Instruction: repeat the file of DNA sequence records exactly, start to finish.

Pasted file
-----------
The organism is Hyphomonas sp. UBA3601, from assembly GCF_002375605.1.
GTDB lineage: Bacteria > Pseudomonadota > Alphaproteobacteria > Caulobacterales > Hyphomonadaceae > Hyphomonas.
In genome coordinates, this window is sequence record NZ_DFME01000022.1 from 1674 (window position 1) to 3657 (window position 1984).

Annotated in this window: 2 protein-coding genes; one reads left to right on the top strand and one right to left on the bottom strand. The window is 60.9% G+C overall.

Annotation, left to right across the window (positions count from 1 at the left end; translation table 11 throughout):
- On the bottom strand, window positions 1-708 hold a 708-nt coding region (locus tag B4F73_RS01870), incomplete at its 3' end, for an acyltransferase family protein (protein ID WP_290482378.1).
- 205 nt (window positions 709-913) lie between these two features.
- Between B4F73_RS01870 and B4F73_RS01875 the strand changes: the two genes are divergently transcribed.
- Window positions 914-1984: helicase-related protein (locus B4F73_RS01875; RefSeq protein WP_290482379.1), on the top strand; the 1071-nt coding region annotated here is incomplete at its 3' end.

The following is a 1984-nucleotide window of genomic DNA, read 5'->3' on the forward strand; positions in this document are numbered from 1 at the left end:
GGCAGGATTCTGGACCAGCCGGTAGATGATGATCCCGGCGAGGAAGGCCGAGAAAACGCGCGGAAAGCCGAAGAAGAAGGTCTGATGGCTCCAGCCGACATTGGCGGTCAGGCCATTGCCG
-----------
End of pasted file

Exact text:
The organism is Hyphomonas sp. UBA3601, from assembly GCF_002375605.1.
GTDB lineage: Bacteria > Pseudomonadota > Alphaproteobacteria > Caulobacterales > Hyphomonadaceae > Hyphomonas.
In genome coordinates, this window is sequence record NZ_DFME01000022.1 from 1674 (window position 1) to 3657 (window position 1984).

Annotated in this window: 2 protein-coding genes; one reads left to right on the top strand and one right to left on the bottom strand. The window is 60.9% G+C overall.

Annotation, left to right across the window (positions count from 1 at the left end; translation table 11 throughout):
- On the bottom strand, window positions 1-708 hold a 708-nt coding region (locus tag B4F73_RS01870), incomplete at its 3' end, for an acyltransferase family protein (protein ID WP_290482378.1).
- 205 nt (window positions 709-913) lie between these two features.
- Between B4F73_RS01870 and B4F73_RS01875 the strand changes: the two genes are divergently transcribed.
- Window positions 914-1984: helicase-related protein (locus B4F73_RS01875; RefSeq protein WP_290482379.1), on the top strand; the 1071-nt coding region annotated here is incomplete at its 3' end.

The following is a 1984-nucleotide window of genomic DNA, read 5'->3' on the forward strand; positions in this document are numbered from 1 at the left end:
GGCAGGATTCTGGACCAGCCGGTAGATGATGATCCCGGCGAGGAAGGCCGAGAAAACGCGCGGAAAGCCGAAGAAGAAGGTCTGATGGCTCCAGCCGACATTGGCGGTCAGGCCATTGCCG